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  1. #1
    Join Date
    Sep 2012
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    Canberra
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    Default Advice needed on gluing big mdf panel

    Good morning,

    I need to laminate together 2 sheets of MDF (I'd prefer chipboard but can't find uncoated one of my size).
    Dimensions are 1600x1600x18 to produce 1600x1600x36. I will have to buy 2 oversized sheets for that.
    The critical thing is to get glue up as flat as a table top.
    I am thinking about epoxy as my favorite titebond will introduce too much moisture.
    I'd appreciate any advice on glue, clamping etc. I can actually use brad nails. Any suggestions how many nails per meter would be sufficient?
    Thank you in advance

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  3. #2
    Join Date
    Aug 2006
    Location
    Canberra - West Belco
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    61
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    643

    Default

    Quote Originally Posted by kolosom1 View Post
    Good morning,

    I need to laminate together 2 sheets of MDF (I'd prefer chipboard but can't find uncoated one of my size).
    Dimensions are 1600x1600x18 to produce 1600x1600x36. I will have to buy 2 oversized sheets for that.
    The critical thing is to get glue up as flat as a table top.
    I am thinking about epoxy as my favorite titebond will introduce too much moisture.
    I'd appreciate any advice on glue, clamping etc. I can actually use brad nails. Any suggestions how many nails per meter would be sufficient?
    Thank you in advance
    Stand by for differing opinions... here's mine from experience.

    Not sure why you think Titebond would introduce too much moisture unless you have watered it down.

    I have laminated at least that square area in the past, mainly 16mm MDF without any issues using PVA. Usually something heavy or multiple heavy somethings in the middle and clamps around the edges. sometimes where it doesn't matter used screws to clamp.
    The flatness will generally be dependent on the underpinning surface your doing this on.

    Cheers
    Phil

  4. #3
    Join Date
    Sep 2012
    Location
    Canberra
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    56

    Default

    My simple thinking is that Titebond contains water whilst epoxy does not. I use TB by gallons and would rather use it but still not sure...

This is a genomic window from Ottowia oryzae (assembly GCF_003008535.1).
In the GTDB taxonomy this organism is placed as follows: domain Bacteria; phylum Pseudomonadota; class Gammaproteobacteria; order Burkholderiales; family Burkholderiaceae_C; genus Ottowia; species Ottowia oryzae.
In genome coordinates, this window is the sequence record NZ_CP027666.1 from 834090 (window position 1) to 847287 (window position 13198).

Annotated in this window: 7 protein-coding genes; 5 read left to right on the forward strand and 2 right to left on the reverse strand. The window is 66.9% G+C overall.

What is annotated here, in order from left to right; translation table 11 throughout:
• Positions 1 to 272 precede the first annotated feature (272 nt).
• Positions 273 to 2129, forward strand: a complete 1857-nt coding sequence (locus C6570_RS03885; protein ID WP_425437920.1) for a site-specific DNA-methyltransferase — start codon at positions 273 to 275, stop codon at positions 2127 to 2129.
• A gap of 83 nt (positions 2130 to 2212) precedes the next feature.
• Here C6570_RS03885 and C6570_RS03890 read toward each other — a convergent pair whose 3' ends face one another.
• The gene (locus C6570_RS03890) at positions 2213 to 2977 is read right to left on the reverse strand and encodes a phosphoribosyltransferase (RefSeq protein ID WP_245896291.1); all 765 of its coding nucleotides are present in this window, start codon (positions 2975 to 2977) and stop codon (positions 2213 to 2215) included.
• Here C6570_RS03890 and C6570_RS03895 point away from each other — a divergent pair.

5. #4
    Join Date
    Aug 2006
    Location
    Canberra - West Belco
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    Default

    Quote Originally Posted by kolosom1 View Post
    My simple thinking is that Titebond contains water whilst epoxy does not. I use TB by gallons and would rather use it but still not sure...
    Ok, think about it this way... would you edge glue a piece of MDF into a rebate in MDF and expect to see/have any issues .... PVA glues are often touted as edge sealers for MDF/chipboard.

    Honestly mdf just isn't that sensitive to water unless you leave it standing in a puddle of water for hours... i'd hardly call a layer of titebond glueing two sheets together a puddle of water.

    Cheers
    Phil

  6. #5
    Join Date
    Aug 2008
    Location
    Melbourne
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    32
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    6,076

    Default

    PVA is fine, just do it on a flat surface and pile heavy things on top while it dries

  7. #6
    Join Date
    Sep 2012
    Location
    Canberra
    Posts
    56

    Default

    Thank you

  8. #7
    Join Date
    Apr 2009
    Location
    Melbourne
    Age
    51
    Posts
    349

    Default

    Hi Folks,

    From recent personal experience. During a glue up of several MDF panels using Titebond II & III, made the panels warp slightly. I was using 16x3mm x 900 x 900. Having said that after a couple of days they did flatten out. ATM I'm laminating 1.2mm laminate to 19mm MDF and had no warping using solvent based Sika105 Contact Adhesive.

  9. #8
    Join Date
    Jul 2011
    Location
    In between houses
    Posts
    1,784

    Default

    Contact adhesive is the best for large flat areas, coat both sides, put some dowels or sticks between them, line them up and remove the sticks progressively across then put some paint tins or equivalent heavy weight on for a few minutes.

  10. #9
    Join Date
    Jul 2014
    Location
    Brisbane
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    836

    Default

    I'll jump on the Titebond/PVA train, all my MDF gluing has been with it and no issues, including laminating two panels approx 1600x450mm 12mm to make 24mm. I wasn't concerned about filling in holes as the end result was painted, so I used screws to hold the panels together along with weights.

  11. #10
    Join Date
    May 1999
    Location
    Grovedale (Geelong) Victoria
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    73
    Posts
    11,914

    Default

    (1600x1600x36)

    Stupid question but does it have to be 36mm thick? You can buy 30mm thick and for bench top and it's much better than chip board. Made a few carving and work benches using 30mm High Density MNDF and it and was, way better than laminated chipboard tops. As solid as timber and way more stable.

    I believe it is possible to get 36 mm HD MDF in UK so maybe it's possible here.

    Anyway.... it's just a thought.

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  12. #11
    Join Date
    Nov 2007
    Location
    melbourne australia
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    Default

    I’ve laminated two sheets of 18mm MDF together using Titebond 2 without issue. I used a notched spreader to spread it.

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